The door became the focus of his journal entries from there on out. He was obsessed with the door and his ultimate arrival. He kept making guesses as to how long it’d take him to reach the door.

I’m guessing another couple weeks until I get to the elusive PURPLE DOOR

I swear the room is slowing me down as I get closer to the purple door, like it doesn’t want me to leave

What the hell is going to be on the other side of that purple door? Days away. Sooner if I can get a couple good nights in.

He was so determined in his journal entries, I almost found myself rooting for him. This purple door represented something that he had been progressing toward his entire life, and it was finally within reach. Like an athlete who finally has a chance to compete in the Olympics after years of dedication.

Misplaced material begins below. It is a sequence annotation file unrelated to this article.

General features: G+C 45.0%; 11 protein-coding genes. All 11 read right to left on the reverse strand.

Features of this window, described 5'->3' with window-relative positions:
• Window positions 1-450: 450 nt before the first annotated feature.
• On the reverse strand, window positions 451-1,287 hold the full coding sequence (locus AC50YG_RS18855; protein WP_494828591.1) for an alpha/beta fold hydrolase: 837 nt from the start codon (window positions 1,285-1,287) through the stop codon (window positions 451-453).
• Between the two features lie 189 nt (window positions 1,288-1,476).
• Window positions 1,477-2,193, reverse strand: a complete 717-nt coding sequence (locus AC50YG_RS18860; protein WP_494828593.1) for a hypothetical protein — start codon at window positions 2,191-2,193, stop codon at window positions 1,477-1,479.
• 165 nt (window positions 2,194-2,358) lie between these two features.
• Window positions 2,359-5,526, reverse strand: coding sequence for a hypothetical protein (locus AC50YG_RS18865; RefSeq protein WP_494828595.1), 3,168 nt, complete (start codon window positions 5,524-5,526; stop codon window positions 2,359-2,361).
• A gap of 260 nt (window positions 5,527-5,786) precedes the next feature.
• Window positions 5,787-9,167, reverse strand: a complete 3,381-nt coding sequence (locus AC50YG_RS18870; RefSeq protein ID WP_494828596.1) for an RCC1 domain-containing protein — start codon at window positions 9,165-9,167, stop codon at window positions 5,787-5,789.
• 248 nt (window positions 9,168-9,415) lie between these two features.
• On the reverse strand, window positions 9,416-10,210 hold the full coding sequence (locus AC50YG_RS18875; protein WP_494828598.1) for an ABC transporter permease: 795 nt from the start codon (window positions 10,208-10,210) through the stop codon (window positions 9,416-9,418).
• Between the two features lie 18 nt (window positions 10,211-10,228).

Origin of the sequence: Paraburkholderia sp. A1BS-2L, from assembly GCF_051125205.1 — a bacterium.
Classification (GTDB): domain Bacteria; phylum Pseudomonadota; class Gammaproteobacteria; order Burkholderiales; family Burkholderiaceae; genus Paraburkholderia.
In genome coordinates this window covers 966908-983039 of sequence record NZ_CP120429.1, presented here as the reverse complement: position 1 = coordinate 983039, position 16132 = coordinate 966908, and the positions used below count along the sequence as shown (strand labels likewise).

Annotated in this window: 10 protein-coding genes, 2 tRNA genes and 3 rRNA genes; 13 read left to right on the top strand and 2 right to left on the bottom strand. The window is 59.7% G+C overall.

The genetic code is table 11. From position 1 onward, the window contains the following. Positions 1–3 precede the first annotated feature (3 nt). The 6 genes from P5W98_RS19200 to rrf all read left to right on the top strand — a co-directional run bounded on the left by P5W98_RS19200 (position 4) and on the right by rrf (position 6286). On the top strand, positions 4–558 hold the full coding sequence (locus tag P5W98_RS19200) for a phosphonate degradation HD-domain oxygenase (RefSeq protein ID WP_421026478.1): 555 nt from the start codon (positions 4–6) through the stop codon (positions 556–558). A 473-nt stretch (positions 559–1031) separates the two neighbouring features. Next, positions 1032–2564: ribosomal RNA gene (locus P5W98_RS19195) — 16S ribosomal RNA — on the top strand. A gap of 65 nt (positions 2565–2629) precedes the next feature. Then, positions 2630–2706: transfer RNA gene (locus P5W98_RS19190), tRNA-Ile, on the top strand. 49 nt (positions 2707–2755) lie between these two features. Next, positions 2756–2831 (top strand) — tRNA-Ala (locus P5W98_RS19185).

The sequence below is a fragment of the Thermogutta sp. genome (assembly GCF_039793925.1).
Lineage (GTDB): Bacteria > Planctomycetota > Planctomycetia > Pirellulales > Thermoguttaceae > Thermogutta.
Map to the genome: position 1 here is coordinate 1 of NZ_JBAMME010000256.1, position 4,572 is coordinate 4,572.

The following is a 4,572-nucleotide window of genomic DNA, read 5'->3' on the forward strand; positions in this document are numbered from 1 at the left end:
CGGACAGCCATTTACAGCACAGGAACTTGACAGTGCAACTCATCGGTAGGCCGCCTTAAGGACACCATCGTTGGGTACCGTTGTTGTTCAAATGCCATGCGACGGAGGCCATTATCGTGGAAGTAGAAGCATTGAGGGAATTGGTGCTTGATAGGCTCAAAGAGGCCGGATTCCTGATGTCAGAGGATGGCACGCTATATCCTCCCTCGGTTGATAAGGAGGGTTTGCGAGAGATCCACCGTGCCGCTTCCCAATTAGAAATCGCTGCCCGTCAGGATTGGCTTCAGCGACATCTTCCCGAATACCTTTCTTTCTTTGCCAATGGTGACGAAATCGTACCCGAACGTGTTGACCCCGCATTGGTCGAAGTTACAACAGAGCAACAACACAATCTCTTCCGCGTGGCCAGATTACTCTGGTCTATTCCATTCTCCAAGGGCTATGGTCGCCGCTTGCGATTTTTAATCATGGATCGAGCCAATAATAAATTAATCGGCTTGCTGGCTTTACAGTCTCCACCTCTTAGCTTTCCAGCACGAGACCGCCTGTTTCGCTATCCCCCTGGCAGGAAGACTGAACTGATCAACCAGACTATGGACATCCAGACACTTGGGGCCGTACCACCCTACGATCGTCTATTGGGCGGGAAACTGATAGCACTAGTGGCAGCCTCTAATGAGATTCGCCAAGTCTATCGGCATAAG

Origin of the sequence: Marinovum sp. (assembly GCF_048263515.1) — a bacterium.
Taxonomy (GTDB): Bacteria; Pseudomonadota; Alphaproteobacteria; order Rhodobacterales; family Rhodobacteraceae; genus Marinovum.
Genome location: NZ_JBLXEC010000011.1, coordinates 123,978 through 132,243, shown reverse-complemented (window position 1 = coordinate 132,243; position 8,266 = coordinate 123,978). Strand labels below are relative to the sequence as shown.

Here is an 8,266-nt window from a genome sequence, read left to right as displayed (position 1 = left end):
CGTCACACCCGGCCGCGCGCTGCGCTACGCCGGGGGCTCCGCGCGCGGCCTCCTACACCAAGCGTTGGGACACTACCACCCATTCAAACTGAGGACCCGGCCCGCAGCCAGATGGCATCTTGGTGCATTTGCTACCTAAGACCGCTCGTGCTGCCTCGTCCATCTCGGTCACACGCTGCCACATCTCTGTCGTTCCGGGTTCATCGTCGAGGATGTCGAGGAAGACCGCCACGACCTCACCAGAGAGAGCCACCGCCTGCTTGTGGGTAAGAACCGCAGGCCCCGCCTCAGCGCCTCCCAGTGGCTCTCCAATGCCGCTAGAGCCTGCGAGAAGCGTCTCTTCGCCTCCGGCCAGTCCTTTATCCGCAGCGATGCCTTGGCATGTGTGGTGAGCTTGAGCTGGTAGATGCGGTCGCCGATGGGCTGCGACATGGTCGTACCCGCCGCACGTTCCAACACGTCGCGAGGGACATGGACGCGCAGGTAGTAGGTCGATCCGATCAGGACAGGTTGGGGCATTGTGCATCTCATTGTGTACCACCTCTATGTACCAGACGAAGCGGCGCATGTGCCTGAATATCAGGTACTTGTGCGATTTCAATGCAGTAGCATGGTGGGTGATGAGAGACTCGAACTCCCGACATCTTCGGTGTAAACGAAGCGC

I read through the entries in a blur, with tears forming in my eyes. At one point, I set the journal down and looked through the rest of the box. I pulled a framed picture of us he had on his desk. It was of our eighth anniversary trip to Mexico a couple years earlier.

Oh, Tanner. Why? Why do this? Why now? Why leave me behind like this?

I thought about his aging mother. His father. His two sisters. His nephew, his two nieces. His friends. Why?

I went into the kitchen and poured a shot of rum into my coffee. When I returned, my rage followed. I picked up his journal—with its horrid blue marble cover—and hurled it across the room.

“Damn fucking big room and your damn fucking purple door!” I yelled into the empty house.

A squirrel climbing the tree outside the front window stopped and looked at me, sensing commotion.